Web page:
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SENTRY JOURNAL » Uncategorized » Friday Ramblings: From the Hall of Fame to Smoke and Mirrors

Friday Ramblings: From the Hall of Fame to Smoke and Mirrors

This past week my mind has been all over the place as to what events I would like to write about.  I have always wanted the SENTRY JOURNAL to be about original thought provoking posts and for the last two months I hope I’ve delivered.  I didn’t want to rehash the daily news stories with my own spin; I felt like there were plenty of great conservative sites already doing an outstanding job exposing the progressive agenda.  I made my mind up that I wanted to do something different.  I wanted to mix it up; writing about current political events, American history, and my personal experiences as a conservative living in our constitutional republic on the ropes.  So for me the next logical step is what I call Friday Ramblings.  Friday Ramblings is about the conversations I’ve had with people during the past week; conversations that range from politics to sports.  I know many of you can relate to this because most of you have had the same talks.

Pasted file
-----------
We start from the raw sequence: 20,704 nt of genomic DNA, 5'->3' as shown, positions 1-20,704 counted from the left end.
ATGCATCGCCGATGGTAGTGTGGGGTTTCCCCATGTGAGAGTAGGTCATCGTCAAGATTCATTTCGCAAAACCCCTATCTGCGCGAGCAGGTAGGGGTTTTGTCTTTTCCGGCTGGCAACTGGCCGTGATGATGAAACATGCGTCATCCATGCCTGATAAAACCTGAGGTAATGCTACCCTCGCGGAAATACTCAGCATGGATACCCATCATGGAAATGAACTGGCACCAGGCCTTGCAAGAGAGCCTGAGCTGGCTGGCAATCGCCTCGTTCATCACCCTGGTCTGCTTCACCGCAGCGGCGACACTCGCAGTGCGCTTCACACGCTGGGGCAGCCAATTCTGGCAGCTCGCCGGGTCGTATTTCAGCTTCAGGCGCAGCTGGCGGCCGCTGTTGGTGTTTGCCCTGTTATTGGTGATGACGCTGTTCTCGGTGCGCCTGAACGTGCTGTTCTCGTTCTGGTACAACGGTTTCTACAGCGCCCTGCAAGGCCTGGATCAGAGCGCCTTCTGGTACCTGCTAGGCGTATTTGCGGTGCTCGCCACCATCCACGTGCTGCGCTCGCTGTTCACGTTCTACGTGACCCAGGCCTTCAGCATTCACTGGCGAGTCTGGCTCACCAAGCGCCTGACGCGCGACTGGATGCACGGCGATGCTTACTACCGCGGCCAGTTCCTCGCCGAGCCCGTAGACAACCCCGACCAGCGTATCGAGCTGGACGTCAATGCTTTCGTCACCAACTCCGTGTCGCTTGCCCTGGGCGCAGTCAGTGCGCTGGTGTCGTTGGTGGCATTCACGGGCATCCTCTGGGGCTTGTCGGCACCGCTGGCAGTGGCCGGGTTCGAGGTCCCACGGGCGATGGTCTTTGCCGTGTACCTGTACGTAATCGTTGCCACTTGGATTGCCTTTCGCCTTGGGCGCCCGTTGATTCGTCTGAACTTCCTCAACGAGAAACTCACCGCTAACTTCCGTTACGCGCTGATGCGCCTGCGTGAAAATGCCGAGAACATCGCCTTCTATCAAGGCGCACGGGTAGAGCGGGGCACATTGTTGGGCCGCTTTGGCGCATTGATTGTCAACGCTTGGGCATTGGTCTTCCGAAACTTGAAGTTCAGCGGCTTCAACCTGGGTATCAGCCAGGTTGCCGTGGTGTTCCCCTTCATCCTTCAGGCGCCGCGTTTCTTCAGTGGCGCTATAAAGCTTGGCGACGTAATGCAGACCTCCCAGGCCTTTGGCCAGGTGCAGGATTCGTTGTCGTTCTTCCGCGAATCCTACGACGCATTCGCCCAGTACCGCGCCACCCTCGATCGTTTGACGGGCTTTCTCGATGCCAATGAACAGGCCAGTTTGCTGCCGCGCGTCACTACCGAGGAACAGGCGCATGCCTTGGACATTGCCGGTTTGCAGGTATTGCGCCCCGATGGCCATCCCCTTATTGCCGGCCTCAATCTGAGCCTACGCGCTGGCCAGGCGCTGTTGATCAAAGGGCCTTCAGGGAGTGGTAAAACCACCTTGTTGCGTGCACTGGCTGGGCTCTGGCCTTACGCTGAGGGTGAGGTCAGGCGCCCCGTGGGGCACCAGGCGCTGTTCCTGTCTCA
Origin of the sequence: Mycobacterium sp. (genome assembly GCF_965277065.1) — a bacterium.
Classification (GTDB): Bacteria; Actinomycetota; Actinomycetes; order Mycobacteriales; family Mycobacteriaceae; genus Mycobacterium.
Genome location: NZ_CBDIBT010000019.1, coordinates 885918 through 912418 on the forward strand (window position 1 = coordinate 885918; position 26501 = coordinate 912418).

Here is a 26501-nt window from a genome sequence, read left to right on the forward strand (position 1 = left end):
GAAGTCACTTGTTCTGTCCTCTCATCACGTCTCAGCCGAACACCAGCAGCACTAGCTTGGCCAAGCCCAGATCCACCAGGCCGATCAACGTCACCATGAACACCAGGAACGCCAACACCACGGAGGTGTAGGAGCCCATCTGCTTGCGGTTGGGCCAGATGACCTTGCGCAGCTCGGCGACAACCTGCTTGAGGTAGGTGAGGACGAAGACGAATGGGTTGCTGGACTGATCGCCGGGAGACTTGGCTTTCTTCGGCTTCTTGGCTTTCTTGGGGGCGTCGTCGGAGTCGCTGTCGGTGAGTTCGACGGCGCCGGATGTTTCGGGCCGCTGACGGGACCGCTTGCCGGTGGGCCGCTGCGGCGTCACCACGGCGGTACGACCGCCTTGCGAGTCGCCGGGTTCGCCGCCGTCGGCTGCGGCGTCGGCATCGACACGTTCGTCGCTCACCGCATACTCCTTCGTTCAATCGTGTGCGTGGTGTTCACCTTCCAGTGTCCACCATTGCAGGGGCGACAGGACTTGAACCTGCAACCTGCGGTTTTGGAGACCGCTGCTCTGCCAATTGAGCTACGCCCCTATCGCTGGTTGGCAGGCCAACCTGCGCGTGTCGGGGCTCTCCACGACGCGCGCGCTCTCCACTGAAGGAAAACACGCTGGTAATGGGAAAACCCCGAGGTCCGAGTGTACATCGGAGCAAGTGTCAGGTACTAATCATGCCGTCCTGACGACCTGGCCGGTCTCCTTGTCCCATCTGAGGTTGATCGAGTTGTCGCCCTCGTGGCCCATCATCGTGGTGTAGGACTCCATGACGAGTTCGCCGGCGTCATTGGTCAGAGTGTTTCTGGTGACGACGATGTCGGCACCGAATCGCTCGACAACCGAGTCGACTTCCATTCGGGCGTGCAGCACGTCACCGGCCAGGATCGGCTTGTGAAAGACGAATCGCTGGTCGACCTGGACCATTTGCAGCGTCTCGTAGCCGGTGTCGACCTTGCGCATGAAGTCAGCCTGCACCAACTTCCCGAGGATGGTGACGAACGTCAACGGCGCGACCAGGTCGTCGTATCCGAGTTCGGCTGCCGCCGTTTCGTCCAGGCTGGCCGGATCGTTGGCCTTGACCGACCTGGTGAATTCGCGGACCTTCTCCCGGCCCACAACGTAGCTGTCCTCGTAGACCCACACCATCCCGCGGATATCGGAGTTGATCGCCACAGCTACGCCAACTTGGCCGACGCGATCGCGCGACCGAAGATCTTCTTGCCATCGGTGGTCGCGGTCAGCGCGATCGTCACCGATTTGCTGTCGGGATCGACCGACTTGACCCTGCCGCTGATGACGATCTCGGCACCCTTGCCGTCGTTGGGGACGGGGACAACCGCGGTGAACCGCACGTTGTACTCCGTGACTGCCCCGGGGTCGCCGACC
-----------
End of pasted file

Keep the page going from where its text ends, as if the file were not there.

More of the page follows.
This week was no different.  So off I go with my ramblings.  The week started off with a football Hall of Fame discussion.  I actually debated whether Deion Sanders should have been inducted into the Hall of Fame before WR Chris Carter.  Both players were selected to eight Pro Bowls.  When Chris Carter retired he was number two all time in career receptions and touchdowns behind the great Jerry Rice and he held that position for six years.  He is one of only six players to ever have over a 1,000 receptions.  Deion Sanders was a great defensive back with incredible closing speed.  His 53 interceptions ranks 23rd on the NFL all time interception list and he does hold the NFL record for defensive scores, with 19 touchdowns.  It was his tackling that was suspect his entire career.  Many even claimed that he didn’t like to tackle and did everything to avoid it.  Chris Carter had some drug problems early in his career, but overcame them through his faith in God.  He became a model NFL player the rest of his playing days.  Deion Sanders was a showboat for pretty much his whole career and even earned the nickname Prime Time.  Chris Carter was nominated for the Hall of Fame three times, while this was Deion’s first year of eligibility.  Chris Carter should have been inducted into the Hall of Fame before Deion Sanders.  That’s my opinion and I’m sticking with it.